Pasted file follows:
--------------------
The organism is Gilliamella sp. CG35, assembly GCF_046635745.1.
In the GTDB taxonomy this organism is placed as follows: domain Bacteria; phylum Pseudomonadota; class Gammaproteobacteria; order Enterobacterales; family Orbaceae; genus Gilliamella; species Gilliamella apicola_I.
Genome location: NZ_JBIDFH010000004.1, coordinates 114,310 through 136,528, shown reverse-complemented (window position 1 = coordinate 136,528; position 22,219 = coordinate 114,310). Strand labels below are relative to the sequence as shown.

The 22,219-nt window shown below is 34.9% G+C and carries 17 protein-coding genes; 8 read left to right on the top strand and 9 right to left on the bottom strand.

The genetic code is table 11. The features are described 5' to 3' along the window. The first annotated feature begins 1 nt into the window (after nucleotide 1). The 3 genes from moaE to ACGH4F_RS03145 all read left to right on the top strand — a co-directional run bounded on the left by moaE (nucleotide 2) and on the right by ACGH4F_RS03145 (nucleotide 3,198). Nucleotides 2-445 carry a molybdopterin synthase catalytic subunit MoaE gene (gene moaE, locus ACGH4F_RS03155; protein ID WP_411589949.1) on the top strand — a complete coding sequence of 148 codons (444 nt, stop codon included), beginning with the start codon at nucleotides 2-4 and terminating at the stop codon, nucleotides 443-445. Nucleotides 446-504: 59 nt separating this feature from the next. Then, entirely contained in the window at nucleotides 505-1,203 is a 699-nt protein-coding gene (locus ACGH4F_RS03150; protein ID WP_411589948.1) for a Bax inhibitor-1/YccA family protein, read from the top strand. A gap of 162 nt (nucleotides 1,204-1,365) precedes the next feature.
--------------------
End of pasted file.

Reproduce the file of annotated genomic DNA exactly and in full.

The organism is Gilliamella sp. CG35, assembly GCF_046635745.1.
In the GTDB taxonomy this organism is placed as follows: domain Bacteria; phylum Pseudomonadota; class Gammaproteobacteria; order Enterobacterales; family Orbaceae; genus Gilliamella; species Gilliamella apicola_I.
Genome location: NZ_JBIDFH010000004.1, coordinates 114,310 through 136,528, shown reverse-complemented (window position 1 = coordinate 136,528; position 22,219 = coordinate 114,310). Strand labels below are relative to the sequence as shown.

The 22,219-nt window shown below is 34.9% G+C and carries 17 protein-coding genes; 8 read left to right on the top strand and 9 right to left on the bottom strand.

The genetic code is table 11. The features are described 5' to 3' along the window. The first annotated feature begins 1 nt into the window (after nucleotide 1). The 3 genes from moaE to ACGH4F_RS03145 all read left to right on the top strand — a co-directional run bounded on the left by moaE (nucleotide 2) and on the right by ACGH4F_RS03145 (nucleotide 3,198). Nucleotides 2-445 carry a molybdopterin synthase catalytic subunit MoaE gene (gene moaE, locus ACGH4F_RS03155; protein ID WP_411589949.1) on the top strand — a complete coding sequence of 148 codons (444 nt, stop codon included), beginning with the start codon at nucleotides 2-4 and terminating at the stop codon, nucleotides 443-445. Nucleotides 446-504: 59 nt separating this feature from the next. Then, entirely contained in the window at nucleotides 505-1,203 is a 699-nt protein-coding gene (locus ACGH4F_RS03150; protein ID WP_411589948.1) for a Bax inhibitor-1/YccA family protein, read from the top strand. A gap of 162 nt (nucleotides 1,204-1,365) precedes the next feature.